AUGUSTA — Eighteen years ago, the nation stood still as news of terrorist attacks trickled in from New York, Virginia and Pennsylvania.

On Wednesday, Americans remembered those lost during the attacks and the rescue workers who dutifully ran into the chaos — many of whom did not return.

Dozen of first responders, local officials and area residents gathered in a truck bay at Hartford Fire Station in downtown Augusta for a short ceremony to remember the 2,977 people who died Sept. 11, 2001.

Outside of the fire station, a large American flag was suspended vertically from a ladder truck. Two projectors at the back of the bay showed harrowing video from the attacks and tributes to first responders.

Lt. Brian Chamberlain of the Augusta Fire Department led the presentation with remarks about his experience since 9/11. He said he and a small group of local firefighters went down to New York City hoping to help out “in the pile.” Instead, he told the Kennebec Journal, he attended numerous funerals because officials said it was important to “fill churches.” He called it a “humbling experience.”

“I’m a firefighter,” he said. “I want to be in amongst the action. What I actually did, I think, had more effect on the families (of those who died).”

Following the attacks, Sept. 11 was deemed Patriot Day in memory of those who died in the attacks. More than 400 first responders died during the attacks.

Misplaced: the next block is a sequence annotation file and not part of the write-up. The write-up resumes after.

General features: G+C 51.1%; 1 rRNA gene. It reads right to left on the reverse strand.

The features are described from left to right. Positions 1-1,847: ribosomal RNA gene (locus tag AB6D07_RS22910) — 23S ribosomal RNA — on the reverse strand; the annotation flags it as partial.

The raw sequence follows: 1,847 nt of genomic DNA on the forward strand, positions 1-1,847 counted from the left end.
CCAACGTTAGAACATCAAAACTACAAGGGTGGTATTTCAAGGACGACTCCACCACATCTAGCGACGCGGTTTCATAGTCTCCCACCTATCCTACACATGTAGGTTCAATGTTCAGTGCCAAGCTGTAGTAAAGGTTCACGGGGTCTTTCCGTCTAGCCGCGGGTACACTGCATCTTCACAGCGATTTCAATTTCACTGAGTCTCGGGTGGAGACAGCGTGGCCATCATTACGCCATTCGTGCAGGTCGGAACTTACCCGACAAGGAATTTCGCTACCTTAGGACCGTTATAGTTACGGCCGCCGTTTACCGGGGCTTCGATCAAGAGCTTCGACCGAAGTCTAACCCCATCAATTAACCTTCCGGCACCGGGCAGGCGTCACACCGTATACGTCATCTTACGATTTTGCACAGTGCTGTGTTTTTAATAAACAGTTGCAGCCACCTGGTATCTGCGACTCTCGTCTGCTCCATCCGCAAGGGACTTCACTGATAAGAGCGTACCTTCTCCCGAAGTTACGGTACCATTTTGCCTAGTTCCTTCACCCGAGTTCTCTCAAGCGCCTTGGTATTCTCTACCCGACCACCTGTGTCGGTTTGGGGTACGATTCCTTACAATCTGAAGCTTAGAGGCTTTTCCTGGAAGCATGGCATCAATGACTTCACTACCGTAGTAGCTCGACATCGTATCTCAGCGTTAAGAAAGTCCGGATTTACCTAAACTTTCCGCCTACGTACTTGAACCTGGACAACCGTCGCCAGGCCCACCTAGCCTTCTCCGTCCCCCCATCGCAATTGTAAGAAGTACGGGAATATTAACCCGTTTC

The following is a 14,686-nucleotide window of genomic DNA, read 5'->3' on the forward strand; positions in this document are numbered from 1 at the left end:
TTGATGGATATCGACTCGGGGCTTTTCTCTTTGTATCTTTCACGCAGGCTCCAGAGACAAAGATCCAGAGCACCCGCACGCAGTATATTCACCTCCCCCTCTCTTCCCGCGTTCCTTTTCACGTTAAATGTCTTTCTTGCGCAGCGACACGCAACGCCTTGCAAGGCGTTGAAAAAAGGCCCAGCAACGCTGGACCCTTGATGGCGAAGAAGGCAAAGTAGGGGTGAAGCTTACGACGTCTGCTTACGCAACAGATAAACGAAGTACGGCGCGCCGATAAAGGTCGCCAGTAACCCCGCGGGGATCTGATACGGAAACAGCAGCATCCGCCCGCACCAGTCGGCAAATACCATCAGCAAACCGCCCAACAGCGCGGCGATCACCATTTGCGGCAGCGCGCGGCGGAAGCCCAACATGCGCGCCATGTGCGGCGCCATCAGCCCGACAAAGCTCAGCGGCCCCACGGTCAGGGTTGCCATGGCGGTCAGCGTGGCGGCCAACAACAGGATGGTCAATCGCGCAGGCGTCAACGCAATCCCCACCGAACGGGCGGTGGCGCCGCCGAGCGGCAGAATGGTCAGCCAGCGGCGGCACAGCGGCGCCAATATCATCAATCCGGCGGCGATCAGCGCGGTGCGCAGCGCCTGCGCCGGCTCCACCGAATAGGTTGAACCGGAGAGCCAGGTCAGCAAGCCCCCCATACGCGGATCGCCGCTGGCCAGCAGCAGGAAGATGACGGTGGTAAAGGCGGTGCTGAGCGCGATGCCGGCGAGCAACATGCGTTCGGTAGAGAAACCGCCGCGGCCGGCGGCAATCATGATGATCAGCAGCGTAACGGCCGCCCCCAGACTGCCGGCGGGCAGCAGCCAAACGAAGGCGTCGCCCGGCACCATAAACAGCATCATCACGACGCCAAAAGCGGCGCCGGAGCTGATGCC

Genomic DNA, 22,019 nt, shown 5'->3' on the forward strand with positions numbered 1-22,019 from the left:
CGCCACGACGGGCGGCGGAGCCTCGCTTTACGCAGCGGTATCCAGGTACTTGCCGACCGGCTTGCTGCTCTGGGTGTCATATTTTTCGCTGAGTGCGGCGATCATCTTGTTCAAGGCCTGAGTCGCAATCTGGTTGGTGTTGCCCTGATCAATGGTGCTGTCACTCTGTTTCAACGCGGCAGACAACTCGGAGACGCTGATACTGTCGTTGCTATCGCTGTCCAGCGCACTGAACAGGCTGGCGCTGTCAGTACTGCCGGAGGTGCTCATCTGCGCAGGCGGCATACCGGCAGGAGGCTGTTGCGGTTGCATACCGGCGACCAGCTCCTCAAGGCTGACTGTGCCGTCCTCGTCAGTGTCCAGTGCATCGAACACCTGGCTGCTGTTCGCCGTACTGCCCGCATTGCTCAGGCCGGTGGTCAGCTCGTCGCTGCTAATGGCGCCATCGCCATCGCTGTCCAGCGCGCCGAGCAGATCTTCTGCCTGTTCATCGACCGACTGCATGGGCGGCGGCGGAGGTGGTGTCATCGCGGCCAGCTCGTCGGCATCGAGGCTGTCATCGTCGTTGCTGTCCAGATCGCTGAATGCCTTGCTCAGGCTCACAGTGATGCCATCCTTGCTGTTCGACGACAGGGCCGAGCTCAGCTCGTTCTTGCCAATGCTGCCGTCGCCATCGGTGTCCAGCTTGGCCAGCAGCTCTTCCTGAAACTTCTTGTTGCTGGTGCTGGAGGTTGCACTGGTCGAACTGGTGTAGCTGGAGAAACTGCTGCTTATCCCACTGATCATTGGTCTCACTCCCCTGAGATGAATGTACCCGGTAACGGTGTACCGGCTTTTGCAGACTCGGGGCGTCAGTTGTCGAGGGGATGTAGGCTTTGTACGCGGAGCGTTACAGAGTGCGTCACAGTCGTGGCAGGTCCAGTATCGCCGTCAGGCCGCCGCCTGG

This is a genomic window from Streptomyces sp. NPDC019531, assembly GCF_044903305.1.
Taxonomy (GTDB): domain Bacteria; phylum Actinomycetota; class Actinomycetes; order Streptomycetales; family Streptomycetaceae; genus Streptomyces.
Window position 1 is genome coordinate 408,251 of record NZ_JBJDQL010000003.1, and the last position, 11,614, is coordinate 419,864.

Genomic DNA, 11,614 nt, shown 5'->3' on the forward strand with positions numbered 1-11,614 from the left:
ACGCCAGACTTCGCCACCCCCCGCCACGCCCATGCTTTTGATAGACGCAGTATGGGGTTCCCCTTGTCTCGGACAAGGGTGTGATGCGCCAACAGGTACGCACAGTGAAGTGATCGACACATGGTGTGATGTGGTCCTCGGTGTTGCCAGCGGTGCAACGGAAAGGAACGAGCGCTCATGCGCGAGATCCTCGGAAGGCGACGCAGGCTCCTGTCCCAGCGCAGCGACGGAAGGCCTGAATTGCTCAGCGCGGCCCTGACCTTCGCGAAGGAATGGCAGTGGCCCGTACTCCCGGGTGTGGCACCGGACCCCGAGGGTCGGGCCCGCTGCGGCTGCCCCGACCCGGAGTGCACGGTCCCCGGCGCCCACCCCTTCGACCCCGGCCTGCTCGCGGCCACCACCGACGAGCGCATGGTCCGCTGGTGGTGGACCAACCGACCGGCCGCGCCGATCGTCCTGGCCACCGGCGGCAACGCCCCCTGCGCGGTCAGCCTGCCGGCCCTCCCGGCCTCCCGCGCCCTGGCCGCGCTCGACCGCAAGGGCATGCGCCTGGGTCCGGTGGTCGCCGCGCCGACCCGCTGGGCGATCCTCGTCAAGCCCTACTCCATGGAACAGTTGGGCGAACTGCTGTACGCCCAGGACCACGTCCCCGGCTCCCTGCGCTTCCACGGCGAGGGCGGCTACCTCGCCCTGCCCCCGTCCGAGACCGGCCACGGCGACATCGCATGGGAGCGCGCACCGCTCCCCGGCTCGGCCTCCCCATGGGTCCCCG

Gov. Janet Mills speaks during a 9/11 ceremony Wednesday at Augusta Fire Department’s Hartford Fire Station. Kennebec Journal photo by Sam Shepherd

Among the speakers Wednesday were Gov. Janet Mills, Augusta Police Chief Jared Mills and Augusta City Manager William Bridgeo.

During her brief address, the governor said it was hard to believe 18 years had passed since the Sept. 11 attacks “because it seems that fresh.” She commended American citizens for reacting to the attacks with “strength and resolve.”

“Today, as we honor the nearly 3,000 friends, family, employees, first responders and fellow Americans lost that day, let us remember the bonds that unite us, even in the darkest of days,” the governor said.

Bridgeo recalled the moment he heard of the attacks as “the single most sobering experience” of his life. He praised the first responders in attendance for their bravery, adding he was confident they would protect the city in the case of a tragedy.

“For the last 18 years, there has been an awareness of those amongst us who give their lives in dedicated services,” he said. “I know in my heart there isn’t one here who wouldn’t move towards that danger.”

Jared Mills, who has worked at Augusta Police Department since 1998,  remembered being called into work after working a night shift Sept. 10, 2001. He said everyone recalls where they were on 9/11, and he watched televised news coverage of the attacks while packing his bag to go back into work.

Following the ceremony, eight new Augusta firefighters and paramedics were sworn in: Anthony Barton, Brittany Corey, Greg Feltis, Chris Giroux, Ben Kent, Mark McMahon, Ryan Morton, Zachary Talmadge and Dave Wilder.

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